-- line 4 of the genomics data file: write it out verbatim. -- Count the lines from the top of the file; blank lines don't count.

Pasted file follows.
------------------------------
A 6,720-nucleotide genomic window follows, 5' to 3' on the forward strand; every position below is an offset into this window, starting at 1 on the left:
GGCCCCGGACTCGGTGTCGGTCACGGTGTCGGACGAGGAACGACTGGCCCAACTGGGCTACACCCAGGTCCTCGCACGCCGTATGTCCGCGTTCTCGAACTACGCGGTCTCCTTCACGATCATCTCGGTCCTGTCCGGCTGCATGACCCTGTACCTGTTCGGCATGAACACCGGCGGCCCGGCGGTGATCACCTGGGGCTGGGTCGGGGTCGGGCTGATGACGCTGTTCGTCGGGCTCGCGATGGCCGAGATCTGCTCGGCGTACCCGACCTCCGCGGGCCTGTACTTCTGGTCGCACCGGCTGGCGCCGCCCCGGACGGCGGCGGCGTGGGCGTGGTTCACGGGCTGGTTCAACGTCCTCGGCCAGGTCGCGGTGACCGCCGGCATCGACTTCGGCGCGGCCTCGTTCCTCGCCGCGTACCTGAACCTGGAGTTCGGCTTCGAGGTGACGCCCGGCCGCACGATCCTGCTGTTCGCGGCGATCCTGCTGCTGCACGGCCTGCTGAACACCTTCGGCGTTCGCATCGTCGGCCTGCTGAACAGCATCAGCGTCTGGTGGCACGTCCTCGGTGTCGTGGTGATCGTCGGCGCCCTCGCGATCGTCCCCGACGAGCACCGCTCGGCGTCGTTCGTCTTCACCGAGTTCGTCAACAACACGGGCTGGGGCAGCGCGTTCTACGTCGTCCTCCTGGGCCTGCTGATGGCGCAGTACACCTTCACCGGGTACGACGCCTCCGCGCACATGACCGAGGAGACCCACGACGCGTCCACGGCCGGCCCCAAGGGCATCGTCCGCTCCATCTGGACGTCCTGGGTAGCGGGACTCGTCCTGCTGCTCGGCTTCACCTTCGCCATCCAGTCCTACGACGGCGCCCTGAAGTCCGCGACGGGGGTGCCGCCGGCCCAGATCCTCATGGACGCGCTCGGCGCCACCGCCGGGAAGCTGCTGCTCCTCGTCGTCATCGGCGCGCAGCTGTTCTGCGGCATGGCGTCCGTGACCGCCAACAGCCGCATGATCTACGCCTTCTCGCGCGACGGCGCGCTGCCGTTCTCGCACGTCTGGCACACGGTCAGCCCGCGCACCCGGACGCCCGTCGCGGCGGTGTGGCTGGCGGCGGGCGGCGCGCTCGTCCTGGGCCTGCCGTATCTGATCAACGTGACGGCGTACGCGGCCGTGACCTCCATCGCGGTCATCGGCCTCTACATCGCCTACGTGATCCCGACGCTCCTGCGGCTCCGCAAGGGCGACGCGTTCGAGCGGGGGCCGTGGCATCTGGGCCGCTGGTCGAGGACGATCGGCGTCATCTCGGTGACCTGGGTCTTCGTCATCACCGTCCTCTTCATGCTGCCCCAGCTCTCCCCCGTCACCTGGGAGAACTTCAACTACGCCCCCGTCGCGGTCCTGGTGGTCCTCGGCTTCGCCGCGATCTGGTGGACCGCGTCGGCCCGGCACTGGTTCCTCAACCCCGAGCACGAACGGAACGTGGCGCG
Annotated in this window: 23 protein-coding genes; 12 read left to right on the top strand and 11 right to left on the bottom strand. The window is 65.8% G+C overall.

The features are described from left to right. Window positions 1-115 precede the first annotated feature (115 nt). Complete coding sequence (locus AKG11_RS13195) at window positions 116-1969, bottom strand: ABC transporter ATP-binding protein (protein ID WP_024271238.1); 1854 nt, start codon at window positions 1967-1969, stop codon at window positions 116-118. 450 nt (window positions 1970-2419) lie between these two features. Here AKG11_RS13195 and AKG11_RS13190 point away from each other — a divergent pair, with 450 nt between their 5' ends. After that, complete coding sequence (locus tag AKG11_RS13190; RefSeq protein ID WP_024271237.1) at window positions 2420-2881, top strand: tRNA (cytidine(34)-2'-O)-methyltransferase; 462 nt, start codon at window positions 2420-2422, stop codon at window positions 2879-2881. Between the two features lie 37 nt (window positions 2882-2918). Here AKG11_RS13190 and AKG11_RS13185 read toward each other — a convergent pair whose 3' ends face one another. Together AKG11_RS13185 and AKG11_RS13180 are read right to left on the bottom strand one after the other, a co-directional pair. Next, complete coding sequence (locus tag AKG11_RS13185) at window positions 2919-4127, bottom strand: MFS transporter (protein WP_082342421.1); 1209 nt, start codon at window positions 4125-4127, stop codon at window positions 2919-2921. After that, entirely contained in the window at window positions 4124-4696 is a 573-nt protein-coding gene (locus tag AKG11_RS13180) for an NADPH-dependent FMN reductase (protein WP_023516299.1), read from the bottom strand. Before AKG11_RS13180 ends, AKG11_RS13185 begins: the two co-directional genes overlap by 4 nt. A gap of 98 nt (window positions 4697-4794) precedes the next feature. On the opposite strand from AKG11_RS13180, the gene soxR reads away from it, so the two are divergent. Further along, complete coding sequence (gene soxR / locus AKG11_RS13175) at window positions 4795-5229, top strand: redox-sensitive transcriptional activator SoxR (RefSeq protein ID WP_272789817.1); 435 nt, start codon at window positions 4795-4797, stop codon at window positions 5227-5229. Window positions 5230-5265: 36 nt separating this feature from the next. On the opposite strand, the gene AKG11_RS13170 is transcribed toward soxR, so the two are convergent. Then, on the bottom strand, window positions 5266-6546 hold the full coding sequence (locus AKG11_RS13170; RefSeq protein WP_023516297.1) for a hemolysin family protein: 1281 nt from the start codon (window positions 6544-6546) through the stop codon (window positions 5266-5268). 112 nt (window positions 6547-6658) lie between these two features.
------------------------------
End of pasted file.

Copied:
The features are described from left to right. Window positions 1-115 precede the first annotated feature (115 nt). Complete coding sequence (locus AKG11_RS13195) at window positions 116-1969, bottom strand: ABC transporter ATP-binding protein (protein ID WP_024271238.1); 1854 nt, start codon at window positions 1967-1969, stop codon at window positions 116-118. 450 nt (window positions 1970-2419) lie between these two features. Here AKG11_RS13195 and AKG11_RS13190 point away from each other — a divergent pair, with 450 nt between their 5' ends. After that, complete coding sequence (locus tag AKG11_RS13190; RefSeq protein ID WP_024271237.1) at window positions 2420-2881, top strand: tRNA (cytidine(34)-2'-O)-methyltransferase; 462 nt, start codon at window positions 2420-2422, stop codon at window positions 2879-2881. Between the two features lie 37 nt (window positions 2882-2918). Here AKG11_RS13190 and AKG11_RS13185 read toward each other — a convergent pair whose 3' ends face one another. Together AKG11_RS13185 and AKG11_RS13180 are read right to left on the bottom strand one after the other, a co-directional pair. Next, complete coding sequence (locus tag AKG11_RS13185) at window positions 2919-4127, bottom strand: MFS transporter (protein WP_082342421.1); 1209 nt, start codon at window positions 4125-4127, stop codon at window positions 2919-2921. After that, entirely contained in the window at window positions 4124-4696 is a 573-nt protein-coding gene (locus tag AKG11_RS13180) for an NADPH-dependent FMN reductase (protein WP_023516299.1), read from the bottom strand. Before AKG11_RS13180 ends, AKG11_RS13185 begins: the two co-directional genes overlap by 4 nt. A gap of 98 nt (window positions 4697-4794) precedes the next feature. On the opposite strand from AKG11_RS13180, the gene soxR reads away from it, so the two are divergent. Further along, complete coding sequence (gene soxR / locus AKG11_RS13175) at window positions 4795-5229, top strand: redox-sensitive transcriptional activator SoxR (RefSeq protein ID WP_272789817.1); 435 nt, start codon at window positions 4795-4797, stop codon at window positions 5227-5229. Window positions 5230-5265: 36 nt separating this feature from the next. On the opposite strand, the gene AKG11_RS13170 is transcribed toward soxR, so the two are convergent. Then, on the bottom strand, window positions 5266-6546 hold the full coding sequence (locus AKG11_RS13170; RefSeq protein WP_023516297.1) for a hemolysin family protein: 1281 nt from the start codon (window positions 6544-6546) through the stop codon (window positions 5266-5268). 112 nt (window positions 6547-6658) lie between these two features.